Part-time work and lower wages pose a risk to a person's retirement. Careful planning is important.
For two pillars, AHV and Pensionskassen should be guaranteed 60 percent of their previous earnings after retirement. But the system shakes. At present, retirement income can already be significantly lower. He who has no third pillar of the tomb hole needs to adjust his standard of living, much down. Part endangers even the poverty of older people.
The new UBS study shows that this may be limited, especially for women of old age. But not only.
Fictitious example of Sandra
Sandra has been managing her hairdressing salon for 30 years. Business is better, sometimes worse. On average, she earns 45,000 francs a year. From this amount she pays mandatory AHV contributions and places as much as she can on her pillar account 3a.
When Sandra retires, she will wait for a pension of 2980 francs a month. With money she can live in Switzerland much worse than proper.
Why the pension is so deep, explains UBS's author Jackie Bauer: "Firstly, this salary is not enough to reach the full AHV. On the other hand, in this example, Sandra does not have a pension fund."
Self-employed and pension fund
Self-employed persons can freely pay to a pension fund or not. "With this low pay she has decided not to do so," said Bauer.
Of course, this example is an exceptional case, said Bauer. However, according to the study, women generally receive fewer pensions than men.
Preferring women at first sight
At first glance, women look positive, such as AHV. As 66 percent of all deposits come from men. However, only 46% of AHV's retirement benefit is granted to them. In addition, women generally receive the same conversion rate for pension funds as men, although they work less and on average more than three years.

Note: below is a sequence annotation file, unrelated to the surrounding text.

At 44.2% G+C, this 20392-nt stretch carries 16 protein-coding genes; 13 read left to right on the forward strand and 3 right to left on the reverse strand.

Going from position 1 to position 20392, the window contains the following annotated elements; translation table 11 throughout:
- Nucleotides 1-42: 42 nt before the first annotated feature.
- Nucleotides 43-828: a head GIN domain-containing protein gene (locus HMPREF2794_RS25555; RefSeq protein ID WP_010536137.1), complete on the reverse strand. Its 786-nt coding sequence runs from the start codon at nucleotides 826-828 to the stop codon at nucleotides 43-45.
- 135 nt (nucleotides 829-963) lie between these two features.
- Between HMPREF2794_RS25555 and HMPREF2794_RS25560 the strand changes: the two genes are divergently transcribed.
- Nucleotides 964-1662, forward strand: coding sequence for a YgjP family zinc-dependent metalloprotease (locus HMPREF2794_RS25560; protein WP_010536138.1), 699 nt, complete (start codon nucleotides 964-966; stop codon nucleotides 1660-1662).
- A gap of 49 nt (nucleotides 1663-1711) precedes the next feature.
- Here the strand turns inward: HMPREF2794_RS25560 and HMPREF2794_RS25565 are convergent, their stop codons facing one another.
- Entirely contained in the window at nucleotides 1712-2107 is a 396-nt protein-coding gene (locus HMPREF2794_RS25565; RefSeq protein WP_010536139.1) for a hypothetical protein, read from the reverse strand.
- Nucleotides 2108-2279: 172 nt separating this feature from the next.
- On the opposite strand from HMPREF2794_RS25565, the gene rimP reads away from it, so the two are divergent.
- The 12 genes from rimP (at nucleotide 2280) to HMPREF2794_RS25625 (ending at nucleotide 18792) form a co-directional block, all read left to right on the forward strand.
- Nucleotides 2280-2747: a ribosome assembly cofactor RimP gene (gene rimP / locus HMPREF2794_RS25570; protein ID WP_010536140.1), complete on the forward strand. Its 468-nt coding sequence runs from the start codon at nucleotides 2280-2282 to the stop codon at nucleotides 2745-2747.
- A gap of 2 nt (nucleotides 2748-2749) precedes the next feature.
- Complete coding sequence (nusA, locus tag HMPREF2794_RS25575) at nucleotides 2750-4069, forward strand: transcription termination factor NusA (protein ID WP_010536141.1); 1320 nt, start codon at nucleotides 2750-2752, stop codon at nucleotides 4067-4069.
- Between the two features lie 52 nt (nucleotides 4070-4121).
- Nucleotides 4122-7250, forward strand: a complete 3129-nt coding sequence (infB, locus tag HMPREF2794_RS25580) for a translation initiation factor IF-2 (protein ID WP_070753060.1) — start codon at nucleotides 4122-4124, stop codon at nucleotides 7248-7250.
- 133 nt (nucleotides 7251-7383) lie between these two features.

However, at a second moment, it is in a disadvantaged position
However, all these benefits do not compensate for lower incomes, child labor breaks and subsequent part-time pensions, said Jackie Bauer, a precautionary expert.
Important research shows that women who work part-time are much lower pensions. For example, many affected women do not receive maximum AHV pension waivers, unless they are married to a full-time worker.
Part-time work as a problem
According to the Federal Statistical Office, four out of ten women work in a reduced amount. Three of them work under 50 percent. This is much more than in other European countries.
Although men in Switzerland are generally full-time, there is an increasing number of men who have reduced the workload of cultural change in the field of child upbringing. For them, basically the same thing as women, says Jackie Bauer.
Low salary as another obstacle
Whether it be a man or a woman, it will become financially tighter even if the gross salary falls below 85,000 francs. Then the insured person will not receive the maximum AHV pension. At least not if the person is not married and can rely on the partner's deposits.
And even with the second pillar, low wages may be a problem, says Bauer: "The second pillar has the challenge of overcoming the barrier of more than 20,000 francs, because all the capital is insured in the second pillar."
Part-time work keeps women in working life
While calculating whether maternal employment is financially worthwhile may sound like that. After deducting care costs, wages are often low. But short term considerations are rarely worth it, account must also be taken of the disadvantages of retirement, so Bauer. Moreover, a woman still works part-time in the long-term job market.